Hi Samex, Harker and Reindeer. Thanks Samex for the information re your Father. It would be interesting to do some quick research on feeling cold after radiotherapy. Re depression - As one of my friends who is a psychologist points out the side effects of cancer treatment are very similar to the clinical symptoms of depression: SYMPTOMS OF DEPRESSION Alteration in mood (anxiety/depression) Fatigue Low energy Loss of appetite Loss of sleep Psychomotor retardation SYMPTOMS OF CANCER TREATMENT Pain and other symptoms Fatigue Low energy Loss of appetite Loss of sleep Psychomotor retardation Then if you are on a hormone related treatment, then alteration of mood is a side effect of treatment as well! My experience was that once I was good at making good decisions quickly. Following treatment for cancer I lost that ability for a while and had to compensate for that loss. I did that by not making rapid decisions, by building up an informal referent group whom I could bounce things off first and by using decision aids. I think I recovered my skills, but in retrospect I would not have liked to be making any major financial decisions at that time. Regards Sailor I think the sea has thrown itself upon me and been answered, at least in part, and I believe I am a little changed - not essentially, but changed and transubstantiated as anyone is who has asked a question and been answered. Hart Crane
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Re: QUICK QUESTION

All this information helps,thank you for being interested, it is relief to share my thoughts within an understanding forum. I don't feel like the square peg in the round hole, anymore. I feel that "The Treatments" should come with a warning label "Hazardous to Memory, recommend seeking advice at Cancer Connections". I wish I had been aware of the "Symptoms of Cancer Treatment" much earlier, I would still have undergone treatment but I would have better equipped to deal with the symptoms. We are always wise after the event. Sailor, unfortunately I did have to make some major financial decisions directly after treatment but that is all past now and it is a time for moving forward. Prior to joining this site, I have searched for answers to my many questions but I have never been answered so eloqently before and with such honesty. I thank you all for that.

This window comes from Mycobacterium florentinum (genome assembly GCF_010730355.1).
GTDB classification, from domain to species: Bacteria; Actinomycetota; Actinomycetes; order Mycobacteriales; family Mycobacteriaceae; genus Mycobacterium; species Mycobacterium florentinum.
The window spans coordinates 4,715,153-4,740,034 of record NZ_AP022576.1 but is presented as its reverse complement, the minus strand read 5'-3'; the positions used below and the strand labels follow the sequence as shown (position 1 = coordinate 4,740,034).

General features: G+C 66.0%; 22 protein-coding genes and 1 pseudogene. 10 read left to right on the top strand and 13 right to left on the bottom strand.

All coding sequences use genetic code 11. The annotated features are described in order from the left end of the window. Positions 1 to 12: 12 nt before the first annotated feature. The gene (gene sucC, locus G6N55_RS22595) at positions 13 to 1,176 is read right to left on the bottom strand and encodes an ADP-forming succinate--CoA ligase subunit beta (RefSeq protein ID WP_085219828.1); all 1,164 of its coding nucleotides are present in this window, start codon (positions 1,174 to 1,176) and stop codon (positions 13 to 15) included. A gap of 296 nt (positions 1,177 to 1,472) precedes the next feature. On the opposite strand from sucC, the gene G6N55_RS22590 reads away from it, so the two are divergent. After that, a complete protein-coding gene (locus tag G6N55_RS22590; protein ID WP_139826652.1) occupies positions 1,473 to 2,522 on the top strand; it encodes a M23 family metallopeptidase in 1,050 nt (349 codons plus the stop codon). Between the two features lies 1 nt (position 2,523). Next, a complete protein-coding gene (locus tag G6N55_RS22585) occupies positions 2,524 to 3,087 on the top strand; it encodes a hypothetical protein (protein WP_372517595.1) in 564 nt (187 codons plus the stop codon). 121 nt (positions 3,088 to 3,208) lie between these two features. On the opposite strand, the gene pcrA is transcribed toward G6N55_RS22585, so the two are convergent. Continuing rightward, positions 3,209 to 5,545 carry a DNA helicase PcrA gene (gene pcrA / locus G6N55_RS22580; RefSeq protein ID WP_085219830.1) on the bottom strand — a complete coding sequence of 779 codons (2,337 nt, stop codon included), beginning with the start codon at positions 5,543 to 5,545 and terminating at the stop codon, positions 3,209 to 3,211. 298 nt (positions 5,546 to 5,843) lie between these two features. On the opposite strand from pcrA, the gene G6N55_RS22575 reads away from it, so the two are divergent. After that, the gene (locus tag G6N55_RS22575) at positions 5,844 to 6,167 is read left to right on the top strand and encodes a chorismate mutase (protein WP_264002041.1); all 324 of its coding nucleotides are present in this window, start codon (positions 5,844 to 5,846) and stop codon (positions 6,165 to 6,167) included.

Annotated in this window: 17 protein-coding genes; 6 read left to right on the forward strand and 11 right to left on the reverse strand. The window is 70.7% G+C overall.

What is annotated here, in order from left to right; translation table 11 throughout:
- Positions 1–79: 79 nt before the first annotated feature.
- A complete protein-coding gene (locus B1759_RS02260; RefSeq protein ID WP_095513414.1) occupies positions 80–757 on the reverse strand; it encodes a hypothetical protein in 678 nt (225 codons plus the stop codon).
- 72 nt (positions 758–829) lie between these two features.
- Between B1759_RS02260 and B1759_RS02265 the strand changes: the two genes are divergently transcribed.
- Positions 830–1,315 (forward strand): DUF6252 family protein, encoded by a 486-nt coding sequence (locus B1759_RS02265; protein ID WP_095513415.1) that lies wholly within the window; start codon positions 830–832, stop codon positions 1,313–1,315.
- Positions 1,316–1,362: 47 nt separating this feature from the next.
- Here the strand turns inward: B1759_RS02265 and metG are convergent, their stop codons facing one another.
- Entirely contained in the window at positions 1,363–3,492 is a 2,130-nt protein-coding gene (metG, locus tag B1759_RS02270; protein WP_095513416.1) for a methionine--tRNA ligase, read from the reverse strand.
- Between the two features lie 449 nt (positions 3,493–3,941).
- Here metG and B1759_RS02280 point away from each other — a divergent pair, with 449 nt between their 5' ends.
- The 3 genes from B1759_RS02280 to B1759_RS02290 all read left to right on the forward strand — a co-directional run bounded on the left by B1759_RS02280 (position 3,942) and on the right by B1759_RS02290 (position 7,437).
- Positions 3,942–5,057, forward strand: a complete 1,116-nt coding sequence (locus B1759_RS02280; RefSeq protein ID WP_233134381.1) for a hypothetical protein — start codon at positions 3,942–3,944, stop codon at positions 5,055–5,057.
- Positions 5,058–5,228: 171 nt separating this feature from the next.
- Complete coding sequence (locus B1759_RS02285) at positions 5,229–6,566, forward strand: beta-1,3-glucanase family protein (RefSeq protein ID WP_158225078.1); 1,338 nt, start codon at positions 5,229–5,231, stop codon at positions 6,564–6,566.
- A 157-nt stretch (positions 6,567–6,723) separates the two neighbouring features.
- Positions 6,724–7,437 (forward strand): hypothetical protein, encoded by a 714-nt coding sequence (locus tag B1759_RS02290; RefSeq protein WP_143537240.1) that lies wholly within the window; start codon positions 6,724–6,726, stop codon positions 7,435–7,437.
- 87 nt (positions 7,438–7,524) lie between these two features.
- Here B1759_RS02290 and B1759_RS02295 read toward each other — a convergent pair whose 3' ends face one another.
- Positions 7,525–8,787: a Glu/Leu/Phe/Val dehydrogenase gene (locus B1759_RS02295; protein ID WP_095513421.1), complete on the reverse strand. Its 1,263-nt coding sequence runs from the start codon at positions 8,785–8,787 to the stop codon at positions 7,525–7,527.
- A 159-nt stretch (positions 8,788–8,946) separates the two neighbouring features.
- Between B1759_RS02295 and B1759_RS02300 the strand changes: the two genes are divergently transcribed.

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Contributor

Re: QUICK QUESTION

Hi Reindeer, I finished chemo and radiation early this year and do find it difficult to make decisions at times. During treatment my ability to have a conversation, make a decision, retain and recall information was dismal. I found this to be very challenging and it had an enormous impact on me. I remeber one particular day I was at the local grocery shop and I was walking from one end of the shop to the other trying to decided whether to buy chocolate or biscuits. I think I was there for about 20 minutes just walking to and fro. In the end I picked up some random item as it was easier than have having to make a decision. I am now undergoing hormone therapy and every 3 weeks I have a dose of herceptin. 2-3 days after treatment I become very emtional and frustrated as I can't make decisions. I turn into the worlds biggest sook. I have been taking st johns wort on the bad days and it helps a lot. How are you feeling?
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Re: QUICK QUESTION

Hi MissReena,thanks for your reply. In answer to your question, I am feeling content now and thankful for learning about this website. My decision skills have improved over the months but my memory still has room for improvement. I feel comforted by the fact that it appears to be a common problem after treatment. You may know the feeling "I'm I the only one feeling like this". Hang in there, you will also improve. I can sympathise with your feelings of frustration and emotional upheaval. There is alot to contend with, in our journies thru cancer and treatments. I benefited from joining a support group that meets once a month. It is run by the Cancer Council and offers a safeplace to express feelings but also has guest speakers covering a wide range of subjects e.g. art/creative therapy, relationships, stress. I hope that everything becomes a little easier for you along the way. To end on a light note.... I would go for chocolate when shopping... decision made... chocolate is after all a vegetable, according to an email I received :) Take care and take time to pamper yourself in someway. Reindeer
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Regular Contributor

Re: QUICK QUESTION

I would have gone go for the chocolate and the biscuits!! I agree with the warning labels. Not only do I still have a level of chemo brain (Much prefer other people to make decisions) but even though I was warned about the neuropathy left by oxalipalitan, no-one told me that it doesn't go away!Anyway, still better than the alternative. Samex